Lifetime Capital Gains Exemption

The Lifetime Capital Gains Exemption (LCGE) is set to increase to $1,250,000 applicable to dispositions on or after June 25, 2024.  The 2024 LCGE is currently $1,016,836, which would be effective for dispositions prior to or on June 24, 2024.

Canadian Entrepreneurs Incentive

The budget introduces a new Canadian Entrepreneurs Incentive in an effort to promote entrepreneurship within Canada.  This new incentive will allow individual taxpayers to apply a reduced capital gains inclusion rate of 33% on certain dispositions (versus 50% currently, and the proposed rate of 66.7%).  This measure will be phased in gradually over 10 years at a rate of $200,000 per year until the maximum of $2,000,000 is reached on Jan. 1, 2034. This incentive would be applicable to dispositions on or after January 1, 2025, that meet certain conditions. Interestingly, these conditions include the taxpayer being a founding investor, having ownership of the shares for at least 5 years, and being actively involved in the business for a minimum of 5 years preceding the disposition.

Alternative Minimum Tax

The budget indicates the government is proceeding ahead with the previously proposed changes to the Alternative Minimum Tax (AMT) regime and rules.  The budget proposes for the inclusion rate of donation tax credits be increased to 80%, from the previously proposed 50%.  This is a positive change for individuals engaged in charitable or philanthropic endeavors because it will result in less AMT payable, all else equal.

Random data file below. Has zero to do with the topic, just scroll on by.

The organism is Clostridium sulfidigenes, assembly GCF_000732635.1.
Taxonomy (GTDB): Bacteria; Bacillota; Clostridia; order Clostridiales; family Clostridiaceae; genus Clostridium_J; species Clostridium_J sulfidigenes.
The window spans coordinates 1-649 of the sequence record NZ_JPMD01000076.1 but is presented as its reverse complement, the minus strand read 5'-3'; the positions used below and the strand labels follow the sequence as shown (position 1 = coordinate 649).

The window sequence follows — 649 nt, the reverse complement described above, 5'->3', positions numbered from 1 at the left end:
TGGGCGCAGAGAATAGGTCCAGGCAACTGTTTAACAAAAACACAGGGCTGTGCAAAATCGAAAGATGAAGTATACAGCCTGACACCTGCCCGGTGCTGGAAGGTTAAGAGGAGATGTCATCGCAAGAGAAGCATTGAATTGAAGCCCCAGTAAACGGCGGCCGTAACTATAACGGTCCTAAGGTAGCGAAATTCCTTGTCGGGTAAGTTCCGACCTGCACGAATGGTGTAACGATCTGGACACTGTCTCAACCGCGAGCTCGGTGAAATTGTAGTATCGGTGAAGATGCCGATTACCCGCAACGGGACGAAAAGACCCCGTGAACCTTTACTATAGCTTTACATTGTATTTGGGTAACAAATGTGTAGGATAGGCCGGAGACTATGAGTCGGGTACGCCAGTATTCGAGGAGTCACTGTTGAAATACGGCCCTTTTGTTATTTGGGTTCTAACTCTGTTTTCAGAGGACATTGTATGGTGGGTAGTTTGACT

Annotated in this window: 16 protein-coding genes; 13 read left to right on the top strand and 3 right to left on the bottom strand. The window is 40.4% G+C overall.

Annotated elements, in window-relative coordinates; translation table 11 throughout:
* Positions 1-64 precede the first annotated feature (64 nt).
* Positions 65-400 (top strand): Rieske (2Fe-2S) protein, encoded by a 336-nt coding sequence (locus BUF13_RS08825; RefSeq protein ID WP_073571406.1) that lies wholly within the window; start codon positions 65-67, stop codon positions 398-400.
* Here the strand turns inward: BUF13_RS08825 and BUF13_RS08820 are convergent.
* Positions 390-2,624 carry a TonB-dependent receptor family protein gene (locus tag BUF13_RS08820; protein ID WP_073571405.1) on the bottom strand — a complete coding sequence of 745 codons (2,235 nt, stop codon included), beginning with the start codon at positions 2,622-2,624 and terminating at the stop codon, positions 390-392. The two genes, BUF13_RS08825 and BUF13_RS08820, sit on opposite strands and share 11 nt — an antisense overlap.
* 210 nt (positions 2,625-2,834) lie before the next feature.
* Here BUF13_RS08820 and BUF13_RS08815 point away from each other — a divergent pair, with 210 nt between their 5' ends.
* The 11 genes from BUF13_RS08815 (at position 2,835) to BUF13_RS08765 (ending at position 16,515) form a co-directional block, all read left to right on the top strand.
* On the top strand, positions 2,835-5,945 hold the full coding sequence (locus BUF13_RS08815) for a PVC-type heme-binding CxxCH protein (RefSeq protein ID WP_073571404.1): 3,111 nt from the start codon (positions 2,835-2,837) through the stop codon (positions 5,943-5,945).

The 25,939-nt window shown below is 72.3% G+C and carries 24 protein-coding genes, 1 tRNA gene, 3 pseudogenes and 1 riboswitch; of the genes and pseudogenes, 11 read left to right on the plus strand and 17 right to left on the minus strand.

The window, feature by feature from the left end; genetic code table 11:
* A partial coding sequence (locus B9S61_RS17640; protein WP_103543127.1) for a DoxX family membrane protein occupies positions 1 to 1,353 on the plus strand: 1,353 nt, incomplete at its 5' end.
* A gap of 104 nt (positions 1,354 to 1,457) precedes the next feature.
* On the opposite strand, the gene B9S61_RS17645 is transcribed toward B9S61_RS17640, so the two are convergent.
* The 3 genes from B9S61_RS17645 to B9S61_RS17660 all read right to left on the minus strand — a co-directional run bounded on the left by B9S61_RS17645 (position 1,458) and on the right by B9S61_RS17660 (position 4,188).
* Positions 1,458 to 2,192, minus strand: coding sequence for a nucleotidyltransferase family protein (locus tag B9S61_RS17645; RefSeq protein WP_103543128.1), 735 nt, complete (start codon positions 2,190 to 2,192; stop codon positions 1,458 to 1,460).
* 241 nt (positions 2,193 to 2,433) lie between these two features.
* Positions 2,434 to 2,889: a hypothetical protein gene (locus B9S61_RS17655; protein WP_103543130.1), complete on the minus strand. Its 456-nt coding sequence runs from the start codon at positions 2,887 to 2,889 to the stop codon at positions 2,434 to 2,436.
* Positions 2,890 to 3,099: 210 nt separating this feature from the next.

Home Buyer’s Plan

The Home Buyers’ Plan (HBP) is a beneficial program that allows eligible Canadians to withdraw money from their Registered Retirement Savings Plans (RRSPs) tax-free to purchase or build a first home, or a home for a disabled individual.

Budget 2024 includes a proposal to raise the withdrawal limit under the HBP from $35,000 to $60,000. This increase would apply not only to first-time homebuyers but also to those withdrawing funds to purchase or build a home for a disabled individual. The adjustment aims to provide greater financial flexibility and support for Canadians looking to enter the housing market or assist a disabled family member, reflecting the rising costs of real estate.